At the height of the private equity boom, no firm was flying higher than Blackstone Group, the juggernaut founded by Pete Peterson and Steve Schwarzman. In the past couple of years, Blackstone's profile has been considerably lower than it was in early 2007 when it paid $39 billion for Equity Office Properties in the biggest real estate buyout deal ever. Now, Blackstone is looking tanned, fit, and ready for action. On Nov. 6, Bloomberg reported that the publicly traded Blackstone posted a third-quarter profit of $275.3 million, and in a conference call, Schwarzman said the firm is planning eight or more initial public offerings of companies in its portfolio in coming months. Blackstone has also just launched a fund-management firm in China and (little fish, take note) is finalizing a $2.3 billion deal to buy Busch Entertainment (BUD), which owns theme parks like SeaWorld in Orlando.
MARIA BARTIROMOYou told investors in a conference call on Nov. 6: "We see the world changing once again, at least for private equity. The worst is behind the industry." What did you mean?
STEPHEN SCHWARZMANObviously, the improvement in the economy makes an enormous difference. That's been exceeded by the improvement in the markets. We've had much lower interest rates, and equity markets around the world have recovered, which provides a lot of options for us in terms of exits. Institutional investors have been concerned about getting more money back from the private equity investments they made. So it looks like that's starting to flow. And we can see within our own portfolio the opportunity to have exits for our investors.
It seems as though many firms are trying to get out while the getting is good and take advantage of the recovering economy. You're planning to list up to eight companies and sell at least five others. Is that right?
That's the way it looks at the moment. You know, that can change up or down. But that type of alternative for us as managers in private equity really wouldn't have been there three to six months ago.
So what's the biggest change on Wall Street and the lessons learned over the past two years?
The changes on Wall Street are immense. There are major players who no longer exist, and the remaining players are making more money because there are fewer competitors and bigger spreads. And you're seeing a revolution in terms of the potential regulatory structure.
When you look back at the boom years for private equity, were they good for the American economy or just good for private equity?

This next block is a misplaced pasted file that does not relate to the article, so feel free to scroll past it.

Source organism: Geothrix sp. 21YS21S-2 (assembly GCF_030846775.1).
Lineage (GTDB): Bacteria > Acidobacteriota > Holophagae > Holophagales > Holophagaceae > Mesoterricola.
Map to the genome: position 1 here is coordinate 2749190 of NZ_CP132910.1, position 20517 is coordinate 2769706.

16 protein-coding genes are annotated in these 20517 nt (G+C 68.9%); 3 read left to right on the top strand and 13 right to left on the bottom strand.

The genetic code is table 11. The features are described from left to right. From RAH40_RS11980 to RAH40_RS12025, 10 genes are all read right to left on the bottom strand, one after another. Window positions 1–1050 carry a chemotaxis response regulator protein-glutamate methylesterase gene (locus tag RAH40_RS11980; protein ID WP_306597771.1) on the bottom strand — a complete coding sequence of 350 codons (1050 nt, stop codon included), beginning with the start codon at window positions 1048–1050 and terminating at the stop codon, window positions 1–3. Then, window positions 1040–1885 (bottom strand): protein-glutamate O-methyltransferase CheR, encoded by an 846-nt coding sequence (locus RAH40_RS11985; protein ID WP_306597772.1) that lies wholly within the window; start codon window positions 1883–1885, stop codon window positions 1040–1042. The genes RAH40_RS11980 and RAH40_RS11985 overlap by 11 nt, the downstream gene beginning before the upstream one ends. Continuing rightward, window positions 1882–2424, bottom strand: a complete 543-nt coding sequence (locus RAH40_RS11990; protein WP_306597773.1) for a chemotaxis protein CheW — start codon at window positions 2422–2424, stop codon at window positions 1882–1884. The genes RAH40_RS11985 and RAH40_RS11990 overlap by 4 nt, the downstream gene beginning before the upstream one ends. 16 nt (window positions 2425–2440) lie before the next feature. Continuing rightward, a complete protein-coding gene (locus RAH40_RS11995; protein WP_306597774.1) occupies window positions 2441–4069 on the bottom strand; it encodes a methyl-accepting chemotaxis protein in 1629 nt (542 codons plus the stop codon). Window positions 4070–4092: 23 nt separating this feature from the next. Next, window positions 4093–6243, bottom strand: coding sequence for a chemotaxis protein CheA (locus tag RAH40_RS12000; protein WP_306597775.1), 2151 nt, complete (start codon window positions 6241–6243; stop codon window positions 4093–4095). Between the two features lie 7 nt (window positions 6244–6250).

I think it's pretty clear those boom years led to excess. Leave aside private equity for the moment. When you look at the impact of rating agencies on subprime loans and the ability to create leverage in the system generally, it's pretty clear that was way overdone. The American consumer over-borrowed. Real estate was over-leveraged. And to some degree, private equity was paying too much money for companies. And we had a regulatory regime that was set up in the 1930s and could not cope with modern types of securities.
You know, I was looking at one of our interviews from a couple of years ago, right in the middle of the boom. I said to you: "How easy is it to do a deal today?" And you said: "Look, I could do a $30 billion, $40 billion deal in a very short period of time with no covenants." What kind of a deal can you do these days?
Well, fortunately, Maria, we didn't do many of those. And the world has changed quite dramatically. You know, you can do transactions in the $3 billion-to-$5 billion range. The amount of debt you can borrow is probably in the five-times-cash-flow range. That's down from as high as 11 at the peak. And the equity in the capital structure, which got as low as 10% at the top of the cycle, could be in the 30%-to-45% range now. You actually have to put in pretty good-size equity checks to do reasonable deals. But deals of a few billion dollars that require $500 million of equity or deals at $3 billion to $5 billion that require a billion dollars of equity—that's still quite a big equity check in the old world or the new.
So would you put money into some of these depressed areas, whether it's retail or the consumer-related areas or financial services?
I think you have to be selective. We're buying the Busch amusement parks. And we're buying at what we believe is a very good price.
Are you interested in resources? We're seeing so much money move into commodities.
Resources are interesting, but you have to be really careful. There's been a huge cyclical rebound in resources—and not necessarily because those commodities are being utilized in what is a slowly growing global economy. Those resources are going up because the world is getting a little unsure about paper money. And different types of resources—gold, hard resources to some degree, oil—are used as offsets for currencies that are subject to the fiscal deficits of governments around the world. So, we like resources, but we're a little cautious given how much commodities have run up.
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